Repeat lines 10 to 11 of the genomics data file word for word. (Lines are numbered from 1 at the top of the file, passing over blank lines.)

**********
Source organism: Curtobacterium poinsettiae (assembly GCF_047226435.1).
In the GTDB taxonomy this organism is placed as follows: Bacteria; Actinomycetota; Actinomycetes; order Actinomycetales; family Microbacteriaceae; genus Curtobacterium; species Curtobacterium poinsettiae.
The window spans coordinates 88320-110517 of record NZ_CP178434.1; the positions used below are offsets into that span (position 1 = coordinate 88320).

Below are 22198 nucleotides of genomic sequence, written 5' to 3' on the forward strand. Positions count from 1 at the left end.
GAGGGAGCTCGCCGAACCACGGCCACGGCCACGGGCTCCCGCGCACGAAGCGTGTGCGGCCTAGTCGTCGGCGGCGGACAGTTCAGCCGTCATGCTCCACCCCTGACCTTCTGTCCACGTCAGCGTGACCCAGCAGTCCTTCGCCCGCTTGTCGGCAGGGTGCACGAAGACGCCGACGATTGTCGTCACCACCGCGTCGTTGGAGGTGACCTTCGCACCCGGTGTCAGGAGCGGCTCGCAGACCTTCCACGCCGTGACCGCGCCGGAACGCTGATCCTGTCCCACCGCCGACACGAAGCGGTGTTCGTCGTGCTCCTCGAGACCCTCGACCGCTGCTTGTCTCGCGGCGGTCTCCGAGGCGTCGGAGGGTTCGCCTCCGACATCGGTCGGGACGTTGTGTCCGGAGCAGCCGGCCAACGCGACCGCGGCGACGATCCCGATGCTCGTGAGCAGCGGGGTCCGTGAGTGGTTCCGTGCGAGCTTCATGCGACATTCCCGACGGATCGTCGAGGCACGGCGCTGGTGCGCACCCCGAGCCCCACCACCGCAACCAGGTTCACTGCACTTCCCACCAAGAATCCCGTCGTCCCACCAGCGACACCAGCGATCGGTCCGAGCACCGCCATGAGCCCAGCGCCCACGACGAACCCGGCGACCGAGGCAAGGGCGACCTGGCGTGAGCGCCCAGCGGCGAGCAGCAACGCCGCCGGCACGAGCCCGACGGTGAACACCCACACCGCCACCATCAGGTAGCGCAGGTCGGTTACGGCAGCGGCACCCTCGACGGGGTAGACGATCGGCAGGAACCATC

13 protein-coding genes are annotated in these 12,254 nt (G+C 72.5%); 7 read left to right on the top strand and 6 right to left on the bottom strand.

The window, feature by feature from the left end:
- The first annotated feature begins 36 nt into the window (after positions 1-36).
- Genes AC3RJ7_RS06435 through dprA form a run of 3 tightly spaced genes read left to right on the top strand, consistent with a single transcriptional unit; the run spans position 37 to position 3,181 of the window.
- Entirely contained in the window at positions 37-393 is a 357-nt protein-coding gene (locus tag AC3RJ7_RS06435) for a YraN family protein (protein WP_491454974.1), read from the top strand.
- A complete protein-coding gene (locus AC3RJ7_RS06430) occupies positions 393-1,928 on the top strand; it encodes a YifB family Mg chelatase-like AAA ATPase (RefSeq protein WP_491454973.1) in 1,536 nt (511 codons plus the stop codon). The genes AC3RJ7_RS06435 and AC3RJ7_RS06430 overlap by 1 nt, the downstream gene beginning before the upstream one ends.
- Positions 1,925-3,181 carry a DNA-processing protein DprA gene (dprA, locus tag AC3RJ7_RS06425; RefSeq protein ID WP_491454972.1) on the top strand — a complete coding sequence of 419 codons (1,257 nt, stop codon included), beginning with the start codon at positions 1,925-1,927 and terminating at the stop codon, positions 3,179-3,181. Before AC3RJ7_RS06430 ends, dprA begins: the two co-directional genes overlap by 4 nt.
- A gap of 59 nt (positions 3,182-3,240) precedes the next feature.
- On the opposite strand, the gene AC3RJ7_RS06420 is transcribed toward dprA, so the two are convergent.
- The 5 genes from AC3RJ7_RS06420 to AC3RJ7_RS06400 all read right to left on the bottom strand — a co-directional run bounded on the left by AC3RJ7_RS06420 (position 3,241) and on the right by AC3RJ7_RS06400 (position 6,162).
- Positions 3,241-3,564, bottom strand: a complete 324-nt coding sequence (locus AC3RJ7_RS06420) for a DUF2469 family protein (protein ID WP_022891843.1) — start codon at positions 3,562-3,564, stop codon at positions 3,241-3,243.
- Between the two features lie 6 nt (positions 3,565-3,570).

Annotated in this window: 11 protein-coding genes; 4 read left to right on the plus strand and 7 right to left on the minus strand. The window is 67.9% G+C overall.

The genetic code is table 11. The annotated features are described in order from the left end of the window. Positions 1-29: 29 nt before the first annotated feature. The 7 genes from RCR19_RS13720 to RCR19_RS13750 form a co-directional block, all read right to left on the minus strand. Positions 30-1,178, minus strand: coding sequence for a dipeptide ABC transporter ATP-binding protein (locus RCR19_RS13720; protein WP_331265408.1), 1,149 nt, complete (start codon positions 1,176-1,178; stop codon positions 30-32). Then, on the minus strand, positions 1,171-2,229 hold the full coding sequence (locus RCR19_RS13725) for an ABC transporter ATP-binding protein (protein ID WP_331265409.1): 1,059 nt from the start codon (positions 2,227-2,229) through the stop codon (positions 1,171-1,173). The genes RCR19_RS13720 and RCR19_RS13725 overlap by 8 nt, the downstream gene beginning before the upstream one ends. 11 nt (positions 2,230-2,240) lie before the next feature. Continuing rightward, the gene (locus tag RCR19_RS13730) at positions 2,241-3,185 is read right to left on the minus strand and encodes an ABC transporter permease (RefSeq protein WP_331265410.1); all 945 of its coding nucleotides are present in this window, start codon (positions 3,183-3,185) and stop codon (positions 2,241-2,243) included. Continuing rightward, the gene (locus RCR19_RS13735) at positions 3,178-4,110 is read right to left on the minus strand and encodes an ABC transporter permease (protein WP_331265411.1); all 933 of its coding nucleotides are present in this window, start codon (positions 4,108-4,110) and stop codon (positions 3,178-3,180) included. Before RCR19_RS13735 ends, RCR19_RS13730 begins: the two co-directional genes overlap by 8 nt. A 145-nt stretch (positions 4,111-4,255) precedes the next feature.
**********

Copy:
- Entirely contained in the window at positions 37-393 is a 357-nt protein-coding gene (locus tag AC3RJ7_RS06435) for a YraN family protein (protein WP_491454974.1), read from the top strand.
- A complete protein-coding gene (locus AC3RJ7_RS06430) occupies positions 393-1,928 on the top strand; it encodes a YifB family Mg chelatase-like AAA ATPase (RefSeq protein WP_491454973.1) in 1,536 nt (511 codons plus the stop codon). The genes AC3RJ7_RS06435 and AC3RJ7_RS06430 overlap by 1 nt, the downstream gene beginning before the upstream one ends.